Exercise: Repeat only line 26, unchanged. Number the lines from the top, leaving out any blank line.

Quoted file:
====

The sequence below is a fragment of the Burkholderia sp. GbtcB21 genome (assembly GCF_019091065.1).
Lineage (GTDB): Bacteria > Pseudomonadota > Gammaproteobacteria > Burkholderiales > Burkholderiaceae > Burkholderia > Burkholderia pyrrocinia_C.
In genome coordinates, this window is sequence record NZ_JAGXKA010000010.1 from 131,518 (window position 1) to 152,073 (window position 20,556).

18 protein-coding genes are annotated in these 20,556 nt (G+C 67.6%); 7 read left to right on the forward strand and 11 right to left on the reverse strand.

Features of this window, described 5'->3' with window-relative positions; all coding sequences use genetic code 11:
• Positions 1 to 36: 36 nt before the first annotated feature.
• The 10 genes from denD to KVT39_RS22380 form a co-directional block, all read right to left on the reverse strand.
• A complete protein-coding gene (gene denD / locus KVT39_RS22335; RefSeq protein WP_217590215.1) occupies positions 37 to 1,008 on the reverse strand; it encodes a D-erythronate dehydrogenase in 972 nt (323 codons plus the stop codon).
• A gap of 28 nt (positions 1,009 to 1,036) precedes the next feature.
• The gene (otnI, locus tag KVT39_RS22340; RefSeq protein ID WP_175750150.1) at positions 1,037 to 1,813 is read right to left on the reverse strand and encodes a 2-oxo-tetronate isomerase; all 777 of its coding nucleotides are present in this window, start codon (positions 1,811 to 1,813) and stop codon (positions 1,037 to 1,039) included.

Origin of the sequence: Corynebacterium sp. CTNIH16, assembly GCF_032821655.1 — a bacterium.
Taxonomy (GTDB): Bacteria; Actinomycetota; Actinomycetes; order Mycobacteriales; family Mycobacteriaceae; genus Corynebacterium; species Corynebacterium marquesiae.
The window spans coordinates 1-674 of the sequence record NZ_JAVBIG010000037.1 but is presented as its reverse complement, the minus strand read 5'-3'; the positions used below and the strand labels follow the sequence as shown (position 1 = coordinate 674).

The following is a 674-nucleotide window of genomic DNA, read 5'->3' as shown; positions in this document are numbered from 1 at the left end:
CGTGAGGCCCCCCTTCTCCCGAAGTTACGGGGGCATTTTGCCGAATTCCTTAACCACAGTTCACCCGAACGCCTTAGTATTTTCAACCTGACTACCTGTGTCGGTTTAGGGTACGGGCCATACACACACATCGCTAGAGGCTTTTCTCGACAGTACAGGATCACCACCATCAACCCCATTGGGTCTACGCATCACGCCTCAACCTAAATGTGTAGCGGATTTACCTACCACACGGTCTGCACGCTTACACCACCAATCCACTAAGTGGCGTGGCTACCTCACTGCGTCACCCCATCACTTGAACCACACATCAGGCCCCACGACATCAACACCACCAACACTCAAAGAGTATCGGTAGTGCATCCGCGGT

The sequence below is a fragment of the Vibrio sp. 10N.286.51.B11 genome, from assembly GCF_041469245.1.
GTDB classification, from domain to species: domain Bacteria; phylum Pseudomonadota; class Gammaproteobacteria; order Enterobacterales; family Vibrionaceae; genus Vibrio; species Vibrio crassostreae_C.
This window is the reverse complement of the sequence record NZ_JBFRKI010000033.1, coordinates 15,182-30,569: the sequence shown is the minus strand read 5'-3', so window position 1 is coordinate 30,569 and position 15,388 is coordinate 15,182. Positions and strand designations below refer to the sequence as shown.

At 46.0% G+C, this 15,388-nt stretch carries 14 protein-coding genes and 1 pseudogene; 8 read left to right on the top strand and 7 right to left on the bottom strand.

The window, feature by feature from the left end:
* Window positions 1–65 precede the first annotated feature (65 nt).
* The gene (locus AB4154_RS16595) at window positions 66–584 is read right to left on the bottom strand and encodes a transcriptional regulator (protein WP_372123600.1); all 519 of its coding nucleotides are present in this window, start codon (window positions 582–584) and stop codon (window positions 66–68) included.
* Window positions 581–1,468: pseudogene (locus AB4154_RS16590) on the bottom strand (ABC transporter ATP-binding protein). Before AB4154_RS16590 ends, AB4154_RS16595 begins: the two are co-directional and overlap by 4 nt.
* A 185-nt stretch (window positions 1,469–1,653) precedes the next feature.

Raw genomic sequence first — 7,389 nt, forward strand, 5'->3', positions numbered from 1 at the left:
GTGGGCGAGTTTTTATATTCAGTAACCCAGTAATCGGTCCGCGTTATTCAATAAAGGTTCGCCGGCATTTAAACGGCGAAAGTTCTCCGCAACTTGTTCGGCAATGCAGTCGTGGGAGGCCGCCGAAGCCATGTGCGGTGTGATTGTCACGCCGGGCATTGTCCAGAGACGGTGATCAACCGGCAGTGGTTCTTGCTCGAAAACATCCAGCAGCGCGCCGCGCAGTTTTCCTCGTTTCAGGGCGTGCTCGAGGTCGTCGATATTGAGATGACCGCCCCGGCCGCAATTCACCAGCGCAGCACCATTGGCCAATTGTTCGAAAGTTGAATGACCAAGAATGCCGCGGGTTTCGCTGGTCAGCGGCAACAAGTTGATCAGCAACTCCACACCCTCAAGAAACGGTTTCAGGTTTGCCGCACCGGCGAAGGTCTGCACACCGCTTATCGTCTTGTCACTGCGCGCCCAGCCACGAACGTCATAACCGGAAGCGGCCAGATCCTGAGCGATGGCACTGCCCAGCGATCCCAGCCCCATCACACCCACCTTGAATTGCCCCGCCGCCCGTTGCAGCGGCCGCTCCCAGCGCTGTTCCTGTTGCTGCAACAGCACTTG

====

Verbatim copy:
GTGGGCGAGTTTTTATATTCAGTAACCCAGTAATCGGTCCGCGTTATTCAATAAAGGTTCGCCGGCATTTAAACGGCGAAAGTTCTCCGCAACTTGTTCGGCAATGCAGTCGTGGGAGGCCGCCGAAGCCATGTGCGGTGTGATTGTCACGCCGGGCATTGTCCAGAGACGGTGATCAACCGGCAGTGGTTCTTGCTCGAAAACATCCAGCAGCGCGCCGCGCAGTTTTCCTCGTTTCAGGGCGTGCTCGAGGTCGTCGATATTGAGATGACCGCCCCGGCCGCAATTCACCAGCGCAGCACCATTGGCCAATTGTTCGAAAGTTGAATGACCAAGAATGCCGCGGGTTTCGCTGGTCAGCGGCAACAAGTTGATCAGCAACTCCACACCCTCAAGAAACGGTTTCAGGTTTGCCGCACCGGCGAAGGTCTGCACACCGCTTATCGTCTTGTCACTGCGCGCCCAGCCACGAACGTCATAACCGGAAGCGGCCAGATCCTGAGCGATGGCACTGCCCAGCGATCCCAGCCCCATCACACCCACCTTGAATTGCCCCGCCGCCCGTTGCAGCGGCCGCTCCCAGCGCTGTTCCTGTTGCTGCAACAGCACTTG